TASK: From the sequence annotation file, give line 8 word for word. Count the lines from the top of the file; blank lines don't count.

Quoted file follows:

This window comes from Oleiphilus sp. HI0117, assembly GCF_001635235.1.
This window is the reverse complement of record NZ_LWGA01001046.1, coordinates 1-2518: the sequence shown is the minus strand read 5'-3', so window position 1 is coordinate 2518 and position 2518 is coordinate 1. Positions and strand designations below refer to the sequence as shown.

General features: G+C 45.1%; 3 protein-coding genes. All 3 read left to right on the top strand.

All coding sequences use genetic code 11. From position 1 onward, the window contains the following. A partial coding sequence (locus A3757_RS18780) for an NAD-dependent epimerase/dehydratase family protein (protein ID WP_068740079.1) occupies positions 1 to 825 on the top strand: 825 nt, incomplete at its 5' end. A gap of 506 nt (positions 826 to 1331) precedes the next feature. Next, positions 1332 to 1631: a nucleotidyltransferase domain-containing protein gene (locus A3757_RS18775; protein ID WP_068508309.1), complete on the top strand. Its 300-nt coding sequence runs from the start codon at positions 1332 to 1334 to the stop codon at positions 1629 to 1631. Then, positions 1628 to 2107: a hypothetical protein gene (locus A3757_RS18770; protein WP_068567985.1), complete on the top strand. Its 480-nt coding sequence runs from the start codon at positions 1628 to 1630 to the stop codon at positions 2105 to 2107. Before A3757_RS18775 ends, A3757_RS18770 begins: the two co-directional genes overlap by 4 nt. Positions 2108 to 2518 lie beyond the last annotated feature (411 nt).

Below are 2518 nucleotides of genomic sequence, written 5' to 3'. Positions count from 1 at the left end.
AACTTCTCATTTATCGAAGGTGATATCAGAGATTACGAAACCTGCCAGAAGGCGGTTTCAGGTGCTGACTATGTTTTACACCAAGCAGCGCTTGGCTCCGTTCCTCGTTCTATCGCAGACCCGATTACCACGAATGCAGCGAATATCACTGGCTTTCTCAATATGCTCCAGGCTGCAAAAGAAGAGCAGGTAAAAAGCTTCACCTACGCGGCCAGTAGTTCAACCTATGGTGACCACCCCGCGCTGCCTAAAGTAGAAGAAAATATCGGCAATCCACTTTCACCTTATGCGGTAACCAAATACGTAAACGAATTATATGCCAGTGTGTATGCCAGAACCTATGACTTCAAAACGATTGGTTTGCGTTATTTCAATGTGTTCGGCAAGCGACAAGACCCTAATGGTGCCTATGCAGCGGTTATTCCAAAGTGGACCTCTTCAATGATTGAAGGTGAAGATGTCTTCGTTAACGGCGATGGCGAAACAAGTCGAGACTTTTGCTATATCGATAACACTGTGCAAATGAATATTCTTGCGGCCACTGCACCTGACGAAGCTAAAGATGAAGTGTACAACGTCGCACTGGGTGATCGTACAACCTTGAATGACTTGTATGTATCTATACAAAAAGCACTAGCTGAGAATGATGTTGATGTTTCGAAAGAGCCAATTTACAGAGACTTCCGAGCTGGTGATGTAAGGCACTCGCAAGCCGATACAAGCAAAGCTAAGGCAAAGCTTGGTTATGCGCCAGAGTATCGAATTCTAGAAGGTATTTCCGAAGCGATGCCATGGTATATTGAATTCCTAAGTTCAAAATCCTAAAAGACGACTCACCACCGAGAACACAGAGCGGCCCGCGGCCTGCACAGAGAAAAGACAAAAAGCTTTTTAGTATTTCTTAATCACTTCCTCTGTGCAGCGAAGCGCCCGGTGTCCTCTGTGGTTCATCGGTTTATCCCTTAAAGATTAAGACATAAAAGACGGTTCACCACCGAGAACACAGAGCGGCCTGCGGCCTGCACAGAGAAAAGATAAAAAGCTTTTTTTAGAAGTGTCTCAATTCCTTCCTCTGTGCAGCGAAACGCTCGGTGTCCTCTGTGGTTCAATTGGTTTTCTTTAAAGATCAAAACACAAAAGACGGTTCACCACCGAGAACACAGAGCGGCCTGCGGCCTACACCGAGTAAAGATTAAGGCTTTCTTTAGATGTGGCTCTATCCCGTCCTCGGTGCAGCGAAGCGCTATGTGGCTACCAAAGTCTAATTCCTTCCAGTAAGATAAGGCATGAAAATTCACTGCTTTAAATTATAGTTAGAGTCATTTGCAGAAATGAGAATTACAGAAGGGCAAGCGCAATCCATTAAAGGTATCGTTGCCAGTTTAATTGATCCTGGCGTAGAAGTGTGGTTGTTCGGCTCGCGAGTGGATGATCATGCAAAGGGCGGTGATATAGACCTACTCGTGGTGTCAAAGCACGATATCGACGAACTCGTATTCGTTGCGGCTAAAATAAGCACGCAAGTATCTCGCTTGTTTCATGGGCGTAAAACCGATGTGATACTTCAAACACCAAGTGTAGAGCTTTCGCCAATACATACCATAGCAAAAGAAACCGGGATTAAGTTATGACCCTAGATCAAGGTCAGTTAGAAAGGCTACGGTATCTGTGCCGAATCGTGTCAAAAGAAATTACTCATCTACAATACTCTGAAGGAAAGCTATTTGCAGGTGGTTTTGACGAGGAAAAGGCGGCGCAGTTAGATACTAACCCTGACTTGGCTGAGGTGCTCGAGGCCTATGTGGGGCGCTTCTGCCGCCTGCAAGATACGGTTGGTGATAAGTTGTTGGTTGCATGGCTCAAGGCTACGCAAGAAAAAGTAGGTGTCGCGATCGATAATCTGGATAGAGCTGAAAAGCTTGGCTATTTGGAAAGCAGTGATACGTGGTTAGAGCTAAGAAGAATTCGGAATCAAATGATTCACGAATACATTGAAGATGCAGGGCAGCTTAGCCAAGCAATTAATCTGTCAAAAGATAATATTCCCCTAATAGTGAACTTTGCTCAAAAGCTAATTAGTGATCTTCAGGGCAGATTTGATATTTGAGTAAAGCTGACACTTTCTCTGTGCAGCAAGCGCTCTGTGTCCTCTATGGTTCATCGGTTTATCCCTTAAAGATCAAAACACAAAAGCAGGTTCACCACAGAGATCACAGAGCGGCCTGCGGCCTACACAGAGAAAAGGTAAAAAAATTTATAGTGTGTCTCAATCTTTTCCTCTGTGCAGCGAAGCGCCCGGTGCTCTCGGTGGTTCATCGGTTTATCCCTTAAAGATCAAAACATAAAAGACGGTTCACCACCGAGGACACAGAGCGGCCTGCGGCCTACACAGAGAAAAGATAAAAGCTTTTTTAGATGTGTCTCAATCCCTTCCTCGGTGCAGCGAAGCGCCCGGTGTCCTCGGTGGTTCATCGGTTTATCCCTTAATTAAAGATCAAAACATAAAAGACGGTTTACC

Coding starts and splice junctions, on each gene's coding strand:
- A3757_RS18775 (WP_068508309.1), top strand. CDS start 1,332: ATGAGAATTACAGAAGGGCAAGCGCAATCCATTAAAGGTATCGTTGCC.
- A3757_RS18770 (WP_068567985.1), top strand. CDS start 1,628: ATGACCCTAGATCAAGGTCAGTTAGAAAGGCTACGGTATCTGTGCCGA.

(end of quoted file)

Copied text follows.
- A3757_RS18775 (WP_068508309.1), top strand. CDS start 1,332: ATGAGAATTACAGAAGGGCAAGCGCAATCCATTAAAGGTATCGTTGCC.